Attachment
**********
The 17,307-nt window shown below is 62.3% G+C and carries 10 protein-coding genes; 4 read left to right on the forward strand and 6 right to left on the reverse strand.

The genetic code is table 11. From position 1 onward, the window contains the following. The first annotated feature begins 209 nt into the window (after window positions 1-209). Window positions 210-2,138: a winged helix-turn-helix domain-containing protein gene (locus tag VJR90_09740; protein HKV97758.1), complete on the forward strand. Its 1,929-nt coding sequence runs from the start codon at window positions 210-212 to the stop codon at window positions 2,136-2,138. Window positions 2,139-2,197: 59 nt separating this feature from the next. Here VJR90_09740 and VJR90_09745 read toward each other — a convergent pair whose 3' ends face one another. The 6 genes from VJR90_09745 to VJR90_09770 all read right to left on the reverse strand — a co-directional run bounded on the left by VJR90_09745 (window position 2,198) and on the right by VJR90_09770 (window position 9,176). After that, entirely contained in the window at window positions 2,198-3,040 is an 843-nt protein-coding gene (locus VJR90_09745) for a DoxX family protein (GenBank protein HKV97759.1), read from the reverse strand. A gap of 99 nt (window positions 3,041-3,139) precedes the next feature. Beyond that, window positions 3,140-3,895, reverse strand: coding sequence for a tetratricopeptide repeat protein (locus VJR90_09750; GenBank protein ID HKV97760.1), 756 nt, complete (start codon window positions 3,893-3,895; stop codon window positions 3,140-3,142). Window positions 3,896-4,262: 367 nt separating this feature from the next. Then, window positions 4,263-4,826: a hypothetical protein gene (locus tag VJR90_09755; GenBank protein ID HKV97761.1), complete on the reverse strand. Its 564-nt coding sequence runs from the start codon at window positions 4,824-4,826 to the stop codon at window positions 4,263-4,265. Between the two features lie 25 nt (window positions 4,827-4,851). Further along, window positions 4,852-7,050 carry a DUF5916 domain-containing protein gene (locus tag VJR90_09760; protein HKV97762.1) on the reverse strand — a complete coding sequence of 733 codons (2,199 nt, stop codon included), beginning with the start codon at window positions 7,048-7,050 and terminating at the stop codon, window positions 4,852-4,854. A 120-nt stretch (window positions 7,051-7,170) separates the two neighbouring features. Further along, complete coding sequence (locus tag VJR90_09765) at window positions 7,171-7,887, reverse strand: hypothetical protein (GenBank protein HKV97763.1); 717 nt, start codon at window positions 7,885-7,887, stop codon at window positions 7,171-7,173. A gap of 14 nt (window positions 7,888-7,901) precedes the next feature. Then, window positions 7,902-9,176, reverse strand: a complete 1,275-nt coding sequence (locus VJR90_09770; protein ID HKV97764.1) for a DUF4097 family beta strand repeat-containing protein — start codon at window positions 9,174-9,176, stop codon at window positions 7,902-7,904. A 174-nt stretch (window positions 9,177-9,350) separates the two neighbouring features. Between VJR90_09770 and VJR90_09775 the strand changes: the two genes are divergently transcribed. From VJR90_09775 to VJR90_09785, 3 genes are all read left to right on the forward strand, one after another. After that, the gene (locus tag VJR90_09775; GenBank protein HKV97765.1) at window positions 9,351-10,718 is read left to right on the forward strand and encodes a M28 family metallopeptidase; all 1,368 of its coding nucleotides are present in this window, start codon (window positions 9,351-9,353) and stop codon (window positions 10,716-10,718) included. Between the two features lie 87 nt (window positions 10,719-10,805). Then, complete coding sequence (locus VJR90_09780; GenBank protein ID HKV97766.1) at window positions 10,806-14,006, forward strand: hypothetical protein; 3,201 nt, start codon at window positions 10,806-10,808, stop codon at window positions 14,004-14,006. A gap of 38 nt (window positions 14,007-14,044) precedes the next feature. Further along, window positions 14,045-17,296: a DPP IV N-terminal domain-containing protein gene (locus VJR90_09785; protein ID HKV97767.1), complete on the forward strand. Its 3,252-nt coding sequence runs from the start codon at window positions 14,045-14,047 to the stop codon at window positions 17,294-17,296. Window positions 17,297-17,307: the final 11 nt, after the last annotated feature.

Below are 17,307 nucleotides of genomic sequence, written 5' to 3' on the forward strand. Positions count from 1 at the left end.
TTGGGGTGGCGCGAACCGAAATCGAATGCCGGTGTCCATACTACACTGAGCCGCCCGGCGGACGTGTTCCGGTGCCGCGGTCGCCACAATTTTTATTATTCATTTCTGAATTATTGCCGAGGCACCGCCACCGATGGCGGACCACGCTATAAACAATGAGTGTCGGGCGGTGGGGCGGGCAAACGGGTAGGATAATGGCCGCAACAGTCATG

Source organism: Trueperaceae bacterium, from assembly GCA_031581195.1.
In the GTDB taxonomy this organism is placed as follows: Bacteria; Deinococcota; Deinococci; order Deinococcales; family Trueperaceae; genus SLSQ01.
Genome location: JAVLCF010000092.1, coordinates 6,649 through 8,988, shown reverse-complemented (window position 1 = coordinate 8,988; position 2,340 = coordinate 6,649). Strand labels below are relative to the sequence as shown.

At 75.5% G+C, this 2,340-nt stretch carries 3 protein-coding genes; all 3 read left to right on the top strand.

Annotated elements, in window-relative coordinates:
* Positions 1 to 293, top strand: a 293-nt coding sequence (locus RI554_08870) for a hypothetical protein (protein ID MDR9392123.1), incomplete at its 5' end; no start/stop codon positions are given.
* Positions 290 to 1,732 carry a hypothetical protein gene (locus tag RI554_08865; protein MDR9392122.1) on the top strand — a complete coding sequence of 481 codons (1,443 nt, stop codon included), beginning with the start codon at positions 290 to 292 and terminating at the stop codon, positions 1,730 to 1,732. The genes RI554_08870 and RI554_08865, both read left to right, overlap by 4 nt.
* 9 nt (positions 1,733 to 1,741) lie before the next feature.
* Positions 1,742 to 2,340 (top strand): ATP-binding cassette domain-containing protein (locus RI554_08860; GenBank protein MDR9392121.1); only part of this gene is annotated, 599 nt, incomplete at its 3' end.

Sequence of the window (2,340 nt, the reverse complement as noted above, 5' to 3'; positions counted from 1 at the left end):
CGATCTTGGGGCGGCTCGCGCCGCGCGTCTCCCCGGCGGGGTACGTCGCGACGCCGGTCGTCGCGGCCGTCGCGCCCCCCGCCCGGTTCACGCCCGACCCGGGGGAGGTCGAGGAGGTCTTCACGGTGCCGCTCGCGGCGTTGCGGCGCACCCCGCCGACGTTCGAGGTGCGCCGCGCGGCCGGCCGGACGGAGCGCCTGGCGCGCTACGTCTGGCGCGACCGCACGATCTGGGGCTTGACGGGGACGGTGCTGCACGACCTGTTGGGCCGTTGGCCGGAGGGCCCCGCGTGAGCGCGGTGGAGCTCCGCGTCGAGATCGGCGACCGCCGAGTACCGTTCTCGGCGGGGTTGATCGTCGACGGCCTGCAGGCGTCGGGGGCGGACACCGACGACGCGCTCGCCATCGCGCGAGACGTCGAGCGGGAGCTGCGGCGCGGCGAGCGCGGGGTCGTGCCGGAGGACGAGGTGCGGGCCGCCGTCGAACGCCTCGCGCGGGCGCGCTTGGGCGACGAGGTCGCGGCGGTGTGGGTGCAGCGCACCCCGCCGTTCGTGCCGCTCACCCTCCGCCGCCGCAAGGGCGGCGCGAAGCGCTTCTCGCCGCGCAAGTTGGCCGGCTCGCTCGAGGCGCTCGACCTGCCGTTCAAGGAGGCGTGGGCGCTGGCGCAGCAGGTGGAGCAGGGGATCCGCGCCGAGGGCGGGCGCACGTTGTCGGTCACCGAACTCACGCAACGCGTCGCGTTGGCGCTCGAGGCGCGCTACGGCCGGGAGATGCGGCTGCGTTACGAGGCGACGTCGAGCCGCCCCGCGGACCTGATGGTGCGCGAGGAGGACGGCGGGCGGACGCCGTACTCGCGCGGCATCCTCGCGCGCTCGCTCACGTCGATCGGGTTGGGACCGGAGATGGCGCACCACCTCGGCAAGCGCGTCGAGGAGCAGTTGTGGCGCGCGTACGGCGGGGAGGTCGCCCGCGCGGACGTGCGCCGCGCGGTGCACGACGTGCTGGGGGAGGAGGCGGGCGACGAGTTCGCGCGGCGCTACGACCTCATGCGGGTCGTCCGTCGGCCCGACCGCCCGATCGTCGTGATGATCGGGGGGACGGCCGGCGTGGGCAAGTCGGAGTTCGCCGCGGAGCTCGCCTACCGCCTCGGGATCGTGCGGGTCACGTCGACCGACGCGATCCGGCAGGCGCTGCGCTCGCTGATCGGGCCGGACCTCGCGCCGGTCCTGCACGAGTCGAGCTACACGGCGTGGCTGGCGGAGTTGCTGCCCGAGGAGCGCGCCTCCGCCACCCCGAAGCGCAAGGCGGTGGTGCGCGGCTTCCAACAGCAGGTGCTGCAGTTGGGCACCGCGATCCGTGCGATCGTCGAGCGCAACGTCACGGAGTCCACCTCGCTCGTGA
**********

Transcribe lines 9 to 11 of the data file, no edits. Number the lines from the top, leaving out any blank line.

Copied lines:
Annotated elements, in window-relative coordinates:
* Positions 1 to 293, top strand: a 293-nt coding sequence (locus RI554_08870) for a hypothetical protein (protein ID MDR9392123.1), incomplete at its 5' end; no start/stop codon positions are given.
* Positions 290 to 1,732 carry a hypothetical protein gene (locus tag RI554_08865; protein MDR9392122.1) on the top strand — a complete coding sequence of 481 codons (1,443 nt, stop codon included), beginning with the start codon at positions 290 to 292 and terminating at the stop codon, positions 1,730 to 1,732. The genes RI554_08870 and RI554_08865, both read left to right, overlap by 4 nt.